Getting the chunky bits out of water won’t necessarily make it safe to drink. Bacteria and other contaminants may persist in filtered water. And the safest way to ensure they’re eliminated is to boil water thoroughly. I recommend always carrying a vessel to boil water in – a simple metal cup does the trick. And how hard is it to keep a lighter with you at all times?
In drier environments, you can’t expect to simply fall over a reliable water source. So it makes sense to prepare to source water from less obvious sources.
Carrying a simple flat blade will enable you to dig for water in dry creek beds. Remember, water is usually deepest at the outside edges of the bends. So these areas will be the last to dry-up and a tell-tale sign of underground water is the presence of green grasses and shrubs.
Dig down 30-60cm and see if the sand is wet. If it is, dig deeper and let the water pool.
If you’re near the coast and surrounded by sea water, look for a dune system. By digging a well behind the dune, you may be able to find water. As the water settles in the hole, the fresh water floats on top of the sea water.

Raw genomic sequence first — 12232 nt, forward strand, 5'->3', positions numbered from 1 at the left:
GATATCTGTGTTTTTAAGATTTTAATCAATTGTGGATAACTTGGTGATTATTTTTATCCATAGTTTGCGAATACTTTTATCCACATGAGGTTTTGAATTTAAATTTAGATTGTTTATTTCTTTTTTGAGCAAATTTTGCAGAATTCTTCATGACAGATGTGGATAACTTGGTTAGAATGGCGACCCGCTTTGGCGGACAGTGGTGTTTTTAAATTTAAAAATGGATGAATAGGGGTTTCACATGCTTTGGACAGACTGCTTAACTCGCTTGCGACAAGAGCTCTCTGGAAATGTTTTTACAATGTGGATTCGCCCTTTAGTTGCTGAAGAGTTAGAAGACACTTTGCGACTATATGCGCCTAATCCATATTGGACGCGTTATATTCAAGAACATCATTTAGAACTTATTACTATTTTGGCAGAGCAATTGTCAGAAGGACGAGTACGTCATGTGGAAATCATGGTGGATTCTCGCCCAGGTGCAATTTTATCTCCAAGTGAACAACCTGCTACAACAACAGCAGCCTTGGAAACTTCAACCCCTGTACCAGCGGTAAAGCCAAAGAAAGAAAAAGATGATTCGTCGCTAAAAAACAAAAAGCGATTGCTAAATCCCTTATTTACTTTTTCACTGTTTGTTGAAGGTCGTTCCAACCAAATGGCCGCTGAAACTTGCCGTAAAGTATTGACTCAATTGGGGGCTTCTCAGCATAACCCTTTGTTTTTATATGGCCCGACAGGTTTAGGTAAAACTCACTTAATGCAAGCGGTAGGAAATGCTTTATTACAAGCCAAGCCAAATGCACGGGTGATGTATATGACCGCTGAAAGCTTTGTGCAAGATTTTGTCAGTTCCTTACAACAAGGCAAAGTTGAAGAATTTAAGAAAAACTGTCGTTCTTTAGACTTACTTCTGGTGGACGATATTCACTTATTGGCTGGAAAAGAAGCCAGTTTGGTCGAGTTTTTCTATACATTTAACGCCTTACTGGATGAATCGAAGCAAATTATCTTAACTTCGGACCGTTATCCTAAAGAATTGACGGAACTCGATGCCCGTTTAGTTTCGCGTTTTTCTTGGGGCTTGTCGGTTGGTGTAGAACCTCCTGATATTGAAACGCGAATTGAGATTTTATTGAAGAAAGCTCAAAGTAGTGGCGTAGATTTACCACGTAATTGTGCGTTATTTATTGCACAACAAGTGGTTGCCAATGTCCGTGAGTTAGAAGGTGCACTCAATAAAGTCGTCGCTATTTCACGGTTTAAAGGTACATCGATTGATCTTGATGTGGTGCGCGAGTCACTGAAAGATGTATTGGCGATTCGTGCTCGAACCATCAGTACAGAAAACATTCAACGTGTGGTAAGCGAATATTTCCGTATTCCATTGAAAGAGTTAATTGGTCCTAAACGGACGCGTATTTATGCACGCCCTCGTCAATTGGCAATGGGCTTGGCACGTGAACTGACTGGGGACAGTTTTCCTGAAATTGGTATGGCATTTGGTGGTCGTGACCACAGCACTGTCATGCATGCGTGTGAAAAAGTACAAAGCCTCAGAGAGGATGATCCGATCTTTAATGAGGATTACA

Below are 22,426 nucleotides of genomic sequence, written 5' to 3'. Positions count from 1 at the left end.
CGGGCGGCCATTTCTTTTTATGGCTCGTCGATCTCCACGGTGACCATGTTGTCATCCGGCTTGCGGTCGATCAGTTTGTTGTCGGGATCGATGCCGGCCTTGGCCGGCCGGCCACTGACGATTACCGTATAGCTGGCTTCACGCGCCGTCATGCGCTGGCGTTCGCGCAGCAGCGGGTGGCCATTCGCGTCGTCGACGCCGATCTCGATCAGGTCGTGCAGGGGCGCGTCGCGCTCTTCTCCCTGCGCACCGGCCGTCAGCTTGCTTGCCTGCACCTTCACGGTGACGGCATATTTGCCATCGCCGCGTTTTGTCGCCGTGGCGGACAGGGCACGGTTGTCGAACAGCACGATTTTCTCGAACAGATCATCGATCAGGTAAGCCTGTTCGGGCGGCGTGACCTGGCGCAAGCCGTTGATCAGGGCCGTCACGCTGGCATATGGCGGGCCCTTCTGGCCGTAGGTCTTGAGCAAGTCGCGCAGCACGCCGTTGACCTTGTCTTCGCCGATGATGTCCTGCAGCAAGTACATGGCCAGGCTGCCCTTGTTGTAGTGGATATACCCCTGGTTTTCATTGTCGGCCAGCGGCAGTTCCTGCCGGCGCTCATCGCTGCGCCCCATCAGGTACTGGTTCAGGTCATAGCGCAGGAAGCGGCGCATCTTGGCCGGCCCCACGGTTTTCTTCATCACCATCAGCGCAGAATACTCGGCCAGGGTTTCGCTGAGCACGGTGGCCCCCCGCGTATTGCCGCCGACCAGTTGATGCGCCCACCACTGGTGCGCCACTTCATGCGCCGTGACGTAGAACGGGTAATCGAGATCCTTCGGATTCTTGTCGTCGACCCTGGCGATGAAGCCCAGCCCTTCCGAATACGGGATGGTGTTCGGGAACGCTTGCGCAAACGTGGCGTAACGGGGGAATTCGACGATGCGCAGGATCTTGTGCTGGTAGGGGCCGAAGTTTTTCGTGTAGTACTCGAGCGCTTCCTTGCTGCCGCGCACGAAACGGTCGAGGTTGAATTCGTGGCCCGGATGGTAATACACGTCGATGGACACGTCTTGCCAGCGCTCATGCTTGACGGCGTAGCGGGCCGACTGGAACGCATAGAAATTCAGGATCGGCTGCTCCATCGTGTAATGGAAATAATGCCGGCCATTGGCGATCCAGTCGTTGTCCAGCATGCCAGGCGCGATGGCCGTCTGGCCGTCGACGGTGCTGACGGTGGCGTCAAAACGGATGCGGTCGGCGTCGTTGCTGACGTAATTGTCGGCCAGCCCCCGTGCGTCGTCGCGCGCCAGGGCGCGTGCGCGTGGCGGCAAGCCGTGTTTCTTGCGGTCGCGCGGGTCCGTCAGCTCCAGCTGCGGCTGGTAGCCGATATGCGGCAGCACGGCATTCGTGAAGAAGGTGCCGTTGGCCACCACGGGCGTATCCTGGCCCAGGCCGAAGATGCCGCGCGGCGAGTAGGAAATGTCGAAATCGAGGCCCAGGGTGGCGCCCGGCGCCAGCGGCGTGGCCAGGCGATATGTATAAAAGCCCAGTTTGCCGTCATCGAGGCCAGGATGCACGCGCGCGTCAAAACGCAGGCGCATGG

IT’S IN THE DEW
Consider collecting dew drops from the plants’ surface. All it takes is to tie a spare shirt around our shins and to move around the undergrowth at sunrise. Wring out the water that collects on the shirt into a clean container.
Some water is never suitable to drink. Boiling, filtering, or chemically treating water can remove or kill microorganisms. But it won’t remove water-soluble chemical toxins from pesticide run-offs, mine tailings, etc. So always consider what’s ‘up stream’ when you source water.
Cleanliness is next to Godliness. Infections can be spread through poor personal hygiene, something that purifying your water won’t prevent. Poor camp-craft will continue to make everyone sick regardless of how good your water is. Be a boy scout. Always have at least one backup method for water collection in case one fails. And learn to improvise. After all, as they say, necessity is the mother of invention.
Got a caravan but no onboard shower? Here’s how to make your own DIY shower for remote touring.